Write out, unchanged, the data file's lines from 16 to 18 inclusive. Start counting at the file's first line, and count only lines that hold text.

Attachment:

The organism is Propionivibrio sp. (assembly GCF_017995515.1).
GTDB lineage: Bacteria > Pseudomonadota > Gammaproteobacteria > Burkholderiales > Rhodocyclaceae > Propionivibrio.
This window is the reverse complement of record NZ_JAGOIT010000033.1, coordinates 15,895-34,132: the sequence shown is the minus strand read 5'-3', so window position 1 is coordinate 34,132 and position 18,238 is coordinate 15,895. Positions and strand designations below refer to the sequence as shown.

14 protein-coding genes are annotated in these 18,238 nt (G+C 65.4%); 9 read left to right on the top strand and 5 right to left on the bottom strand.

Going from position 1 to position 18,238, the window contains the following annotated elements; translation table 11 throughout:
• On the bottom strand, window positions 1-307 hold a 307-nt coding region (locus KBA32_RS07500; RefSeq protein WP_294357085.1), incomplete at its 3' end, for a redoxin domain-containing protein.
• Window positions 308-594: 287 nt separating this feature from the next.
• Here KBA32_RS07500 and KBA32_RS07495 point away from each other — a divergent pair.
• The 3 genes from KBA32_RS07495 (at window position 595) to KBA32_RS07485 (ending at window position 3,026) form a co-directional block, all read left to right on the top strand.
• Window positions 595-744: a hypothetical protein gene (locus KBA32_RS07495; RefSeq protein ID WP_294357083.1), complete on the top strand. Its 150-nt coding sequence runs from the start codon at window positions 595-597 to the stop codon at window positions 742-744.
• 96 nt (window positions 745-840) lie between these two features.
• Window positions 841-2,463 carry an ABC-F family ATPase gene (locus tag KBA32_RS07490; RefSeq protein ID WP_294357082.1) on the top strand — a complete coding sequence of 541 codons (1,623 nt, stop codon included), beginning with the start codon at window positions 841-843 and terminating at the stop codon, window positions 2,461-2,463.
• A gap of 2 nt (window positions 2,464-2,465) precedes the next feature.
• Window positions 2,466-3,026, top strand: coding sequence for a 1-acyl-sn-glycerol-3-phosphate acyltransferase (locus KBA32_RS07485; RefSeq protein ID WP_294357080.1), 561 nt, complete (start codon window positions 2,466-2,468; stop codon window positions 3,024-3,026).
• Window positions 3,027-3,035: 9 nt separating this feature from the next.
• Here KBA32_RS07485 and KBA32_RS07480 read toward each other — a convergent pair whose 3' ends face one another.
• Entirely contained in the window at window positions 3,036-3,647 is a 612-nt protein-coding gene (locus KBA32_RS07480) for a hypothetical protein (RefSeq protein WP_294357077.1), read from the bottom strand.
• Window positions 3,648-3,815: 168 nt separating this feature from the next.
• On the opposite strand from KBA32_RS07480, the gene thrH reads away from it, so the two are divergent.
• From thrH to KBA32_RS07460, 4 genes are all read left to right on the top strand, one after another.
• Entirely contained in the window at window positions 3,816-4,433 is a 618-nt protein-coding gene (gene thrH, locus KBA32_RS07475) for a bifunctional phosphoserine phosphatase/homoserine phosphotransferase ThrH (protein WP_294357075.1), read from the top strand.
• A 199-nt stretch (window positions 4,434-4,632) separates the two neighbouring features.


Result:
• Here KBA32_RS07485 and KBA32_RS07480 read toward each other — a convergent pair whose 3' ends face one another.
• Entirely contained in the window at window positions 3,036-3,647 is a 612-nt protein-coding gene (locus KBA32_RS07480) for a hypothetical protein (RefSeq protein WP_294357077.1), read from the bottom strand.
• Window positions 3,648-3,815: 168 nt separating this feature from the next.